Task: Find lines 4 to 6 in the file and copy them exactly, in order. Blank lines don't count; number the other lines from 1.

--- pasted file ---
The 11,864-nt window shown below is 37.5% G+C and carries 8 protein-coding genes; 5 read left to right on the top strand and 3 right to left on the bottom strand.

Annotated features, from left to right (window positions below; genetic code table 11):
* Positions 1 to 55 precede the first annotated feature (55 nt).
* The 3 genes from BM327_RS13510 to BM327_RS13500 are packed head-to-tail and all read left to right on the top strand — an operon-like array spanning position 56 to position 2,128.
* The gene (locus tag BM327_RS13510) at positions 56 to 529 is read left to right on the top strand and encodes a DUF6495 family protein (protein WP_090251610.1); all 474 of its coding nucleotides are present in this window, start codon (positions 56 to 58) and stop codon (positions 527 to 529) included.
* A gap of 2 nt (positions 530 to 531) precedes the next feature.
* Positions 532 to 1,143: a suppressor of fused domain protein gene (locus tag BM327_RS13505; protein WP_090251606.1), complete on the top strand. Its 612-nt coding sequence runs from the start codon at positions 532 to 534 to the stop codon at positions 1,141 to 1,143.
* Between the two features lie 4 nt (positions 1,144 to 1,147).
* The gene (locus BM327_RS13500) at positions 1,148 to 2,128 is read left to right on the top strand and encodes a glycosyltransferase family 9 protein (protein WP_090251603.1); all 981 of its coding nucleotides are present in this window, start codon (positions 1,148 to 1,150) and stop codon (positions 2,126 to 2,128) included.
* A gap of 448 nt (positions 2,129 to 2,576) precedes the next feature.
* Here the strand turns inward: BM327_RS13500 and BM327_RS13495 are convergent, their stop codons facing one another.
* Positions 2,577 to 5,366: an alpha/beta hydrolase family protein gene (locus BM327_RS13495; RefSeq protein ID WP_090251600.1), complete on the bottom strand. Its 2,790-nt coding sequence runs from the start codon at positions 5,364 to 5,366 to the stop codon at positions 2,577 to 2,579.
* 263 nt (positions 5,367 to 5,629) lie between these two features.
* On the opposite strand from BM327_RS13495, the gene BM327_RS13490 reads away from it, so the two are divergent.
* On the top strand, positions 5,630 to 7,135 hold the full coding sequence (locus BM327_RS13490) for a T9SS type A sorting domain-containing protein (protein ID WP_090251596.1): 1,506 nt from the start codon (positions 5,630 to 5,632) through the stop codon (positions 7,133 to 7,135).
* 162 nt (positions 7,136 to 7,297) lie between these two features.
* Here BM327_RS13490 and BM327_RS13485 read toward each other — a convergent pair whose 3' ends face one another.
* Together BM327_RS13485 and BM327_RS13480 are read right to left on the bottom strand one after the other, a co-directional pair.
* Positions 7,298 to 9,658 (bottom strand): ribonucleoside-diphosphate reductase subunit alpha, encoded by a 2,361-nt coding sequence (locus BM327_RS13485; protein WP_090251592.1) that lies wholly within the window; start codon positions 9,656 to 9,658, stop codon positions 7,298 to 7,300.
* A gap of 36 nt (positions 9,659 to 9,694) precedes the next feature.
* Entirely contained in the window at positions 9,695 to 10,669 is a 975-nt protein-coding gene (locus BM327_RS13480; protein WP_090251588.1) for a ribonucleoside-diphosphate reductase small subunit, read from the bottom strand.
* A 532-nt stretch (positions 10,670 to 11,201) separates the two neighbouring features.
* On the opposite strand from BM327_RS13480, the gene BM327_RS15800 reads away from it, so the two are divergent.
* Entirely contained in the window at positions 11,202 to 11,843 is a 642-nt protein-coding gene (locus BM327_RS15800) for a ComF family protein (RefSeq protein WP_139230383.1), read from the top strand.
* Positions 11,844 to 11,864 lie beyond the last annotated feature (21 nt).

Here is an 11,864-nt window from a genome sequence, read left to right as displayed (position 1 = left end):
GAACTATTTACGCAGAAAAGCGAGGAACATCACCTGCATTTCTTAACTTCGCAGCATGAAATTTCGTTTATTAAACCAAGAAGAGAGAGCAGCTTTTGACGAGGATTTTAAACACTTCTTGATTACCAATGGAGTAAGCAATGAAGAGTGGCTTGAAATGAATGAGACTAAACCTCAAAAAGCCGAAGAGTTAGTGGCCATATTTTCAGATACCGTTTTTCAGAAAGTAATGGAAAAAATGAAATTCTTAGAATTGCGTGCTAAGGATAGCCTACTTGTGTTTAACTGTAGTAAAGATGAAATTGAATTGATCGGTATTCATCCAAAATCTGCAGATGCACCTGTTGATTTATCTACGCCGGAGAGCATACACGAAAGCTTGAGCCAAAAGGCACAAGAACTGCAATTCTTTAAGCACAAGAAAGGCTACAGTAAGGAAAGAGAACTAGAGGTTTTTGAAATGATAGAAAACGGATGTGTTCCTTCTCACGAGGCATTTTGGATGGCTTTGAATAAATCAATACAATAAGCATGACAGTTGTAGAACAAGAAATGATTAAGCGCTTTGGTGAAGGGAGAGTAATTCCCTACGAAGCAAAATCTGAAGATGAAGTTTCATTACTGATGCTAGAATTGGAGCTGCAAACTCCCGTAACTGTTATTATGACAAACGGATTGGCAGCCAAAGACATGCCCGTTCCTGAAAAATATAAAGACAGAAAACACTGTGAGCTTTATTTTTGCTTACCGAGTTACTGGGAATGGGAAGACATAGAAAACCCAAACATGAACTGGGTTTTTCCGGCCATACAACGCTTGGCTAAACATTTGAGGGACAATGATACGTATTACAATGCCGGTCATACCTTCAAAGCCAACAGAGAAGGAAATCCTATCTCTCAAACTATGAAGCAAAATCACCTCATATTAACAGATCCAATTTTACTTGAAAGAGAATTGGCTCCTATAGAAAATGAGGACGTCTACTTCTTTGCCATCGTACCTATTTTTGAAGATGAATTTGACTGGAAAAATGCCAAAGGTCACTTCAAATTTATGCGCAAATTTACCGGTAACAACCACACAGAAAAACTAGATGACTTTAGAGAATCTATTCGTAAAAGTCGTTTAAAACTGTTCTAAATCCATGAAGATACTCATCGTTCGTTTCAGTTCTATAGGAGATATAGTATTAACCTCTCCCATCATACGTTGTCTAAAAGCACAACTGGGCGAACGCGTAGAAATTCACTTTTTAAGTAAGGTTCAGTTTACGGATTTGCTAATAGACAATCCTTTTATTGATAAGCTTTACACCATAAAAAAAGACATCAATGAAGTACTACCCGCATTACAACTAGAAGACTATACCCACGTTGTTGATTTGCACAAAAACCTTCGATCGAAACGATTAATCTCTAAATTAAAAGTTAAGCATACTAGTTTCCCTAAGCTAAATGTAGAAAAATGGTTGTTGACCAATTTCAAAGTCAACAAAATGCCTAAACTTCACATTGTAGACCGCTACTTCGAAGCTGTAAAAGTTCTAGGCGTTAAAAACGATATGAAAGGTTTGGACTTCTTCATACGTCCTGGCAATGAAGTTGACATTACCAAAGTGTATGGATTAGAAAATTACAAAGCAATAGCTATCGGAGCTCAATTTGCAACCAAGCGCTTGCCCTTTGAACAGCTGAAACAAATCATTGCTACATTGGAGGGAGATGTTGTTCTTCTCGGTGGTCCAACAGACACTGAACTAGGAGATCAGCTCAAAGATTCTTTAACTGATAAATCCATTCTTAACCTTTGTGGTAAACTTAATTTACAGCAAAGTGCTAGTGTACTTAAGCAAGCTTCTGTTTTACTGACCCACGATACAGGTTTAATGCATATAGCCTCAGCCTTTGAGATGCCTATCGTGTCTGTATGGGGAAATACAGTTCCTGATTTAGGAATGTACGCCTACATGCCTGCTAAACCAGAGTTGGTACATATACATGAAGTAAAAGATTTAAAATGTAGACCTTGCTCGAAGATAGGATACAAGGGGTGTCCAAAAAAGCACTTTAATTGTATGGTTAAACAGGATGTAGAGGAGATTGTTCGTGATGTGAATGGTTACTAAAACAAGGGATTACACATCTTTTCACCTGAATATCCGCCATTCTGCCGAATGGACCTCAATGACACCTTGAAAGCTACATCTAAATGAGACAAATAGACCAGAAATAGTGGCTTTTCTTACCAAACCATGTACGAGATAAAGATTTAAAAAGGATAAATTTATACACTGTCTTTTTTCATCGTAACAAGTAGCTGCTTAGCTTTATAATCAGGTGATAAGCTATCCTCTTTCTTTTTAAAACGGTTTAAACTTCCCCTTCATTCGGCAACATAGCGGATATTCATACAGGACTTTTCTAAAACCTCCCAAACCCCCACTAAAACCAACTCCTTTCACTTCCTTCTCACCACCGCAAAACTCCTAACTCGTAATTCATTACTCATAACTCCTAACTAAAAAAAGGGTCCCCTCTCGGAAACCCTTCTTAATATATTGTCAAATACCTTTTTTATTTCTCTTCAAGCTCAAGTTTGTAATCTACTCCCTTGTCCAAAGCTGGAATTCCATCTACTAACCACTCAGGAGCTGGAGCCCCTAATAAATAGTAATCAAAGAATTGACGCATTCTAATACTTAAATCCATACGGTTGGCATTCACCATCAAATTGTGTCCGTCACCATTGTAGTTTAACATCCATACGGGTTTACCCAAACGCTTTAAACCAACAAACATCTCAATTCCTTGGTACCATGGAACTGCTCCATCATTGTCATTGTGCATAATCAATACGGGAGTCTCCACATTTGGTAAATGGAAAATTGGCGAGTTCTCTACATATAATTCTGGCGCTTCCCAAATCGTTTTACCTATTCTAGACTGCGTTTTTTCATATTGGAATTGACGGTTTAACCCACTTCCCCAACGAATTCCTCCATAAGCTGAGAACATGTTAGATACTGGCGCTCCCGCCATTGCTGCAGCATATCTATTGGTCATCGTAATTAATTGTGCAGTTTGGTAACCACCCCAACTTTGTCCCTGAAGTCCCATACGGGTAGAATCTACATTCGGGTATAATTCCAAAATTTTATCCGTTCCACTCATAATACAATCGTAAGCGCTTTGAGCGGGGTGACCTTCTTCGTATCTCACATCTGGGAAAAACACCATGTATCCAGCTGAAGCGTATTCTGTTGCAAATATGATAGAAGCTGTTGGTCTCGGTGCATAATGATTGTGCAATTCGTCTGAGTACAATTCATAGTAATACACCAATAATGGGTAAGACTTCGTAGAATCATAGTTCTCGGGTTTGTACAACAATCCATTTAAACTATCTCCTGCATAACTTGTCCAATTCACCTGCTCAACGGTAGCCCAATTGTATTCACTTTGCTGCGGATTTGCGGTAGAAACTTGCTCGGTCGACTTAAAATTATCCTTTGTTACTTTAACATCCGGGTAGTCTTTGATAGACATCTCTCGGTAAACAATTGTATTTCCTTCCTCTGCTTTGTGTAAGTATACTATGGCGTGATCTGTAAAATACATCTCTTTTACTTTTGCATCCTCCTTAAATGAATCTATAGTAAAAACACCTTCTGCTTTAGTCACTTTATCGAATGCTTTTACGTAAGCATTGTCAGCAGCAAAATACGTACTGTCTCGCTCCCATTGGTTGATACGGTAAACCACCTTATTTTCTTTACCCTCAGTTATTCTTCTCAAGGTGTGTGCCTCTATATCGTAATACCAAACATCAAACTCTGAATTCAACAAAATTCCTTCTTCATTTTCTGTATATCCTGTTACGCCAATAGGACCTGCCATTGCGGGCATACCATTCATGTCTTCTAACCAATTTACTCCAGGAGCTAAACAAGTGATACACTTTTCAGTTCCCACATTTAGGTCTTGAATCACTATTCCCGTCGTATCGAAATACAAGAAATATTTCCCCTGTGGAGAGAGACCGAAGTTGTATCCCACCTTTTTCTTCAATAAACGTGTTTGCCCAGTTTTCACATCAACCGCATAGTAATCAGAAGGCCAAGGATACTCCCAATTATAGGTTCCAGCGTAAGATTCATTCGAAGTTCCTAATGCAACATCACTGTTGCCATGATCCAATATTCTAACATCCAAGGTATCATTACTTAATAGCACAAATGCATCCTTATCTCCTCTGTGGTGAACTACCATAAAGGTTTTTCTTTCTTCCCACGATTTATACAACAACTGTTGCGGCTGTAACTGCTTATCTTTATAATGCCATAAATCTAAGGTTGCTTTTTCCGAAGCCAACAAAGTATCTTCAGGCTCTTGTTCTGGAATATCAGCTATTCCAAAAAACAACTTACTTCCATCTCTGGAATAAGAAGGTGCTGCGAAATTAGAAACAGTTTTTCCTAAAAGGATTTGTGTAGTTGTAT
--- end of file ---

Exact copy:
* The 3 genes from BM327_RS13510 to BM327_RS13500 are packed head-to-tail and all read left to right on the top strand — an operon-like array spanning position 56 to position 2,128.
* The gene (locus tag BM327_RS13510) at positions 56 to 529 is read left to right on the top strand and encodes a DUF6495 family protein (protein WP_090251610.1); all 474 of its coding nucleotides are present in this window, start codon (positions 56 to 58) and stop codon (positions 527 to 529) included.
* A gap of 2 nt (positions 530 to 531) precedes the next feature.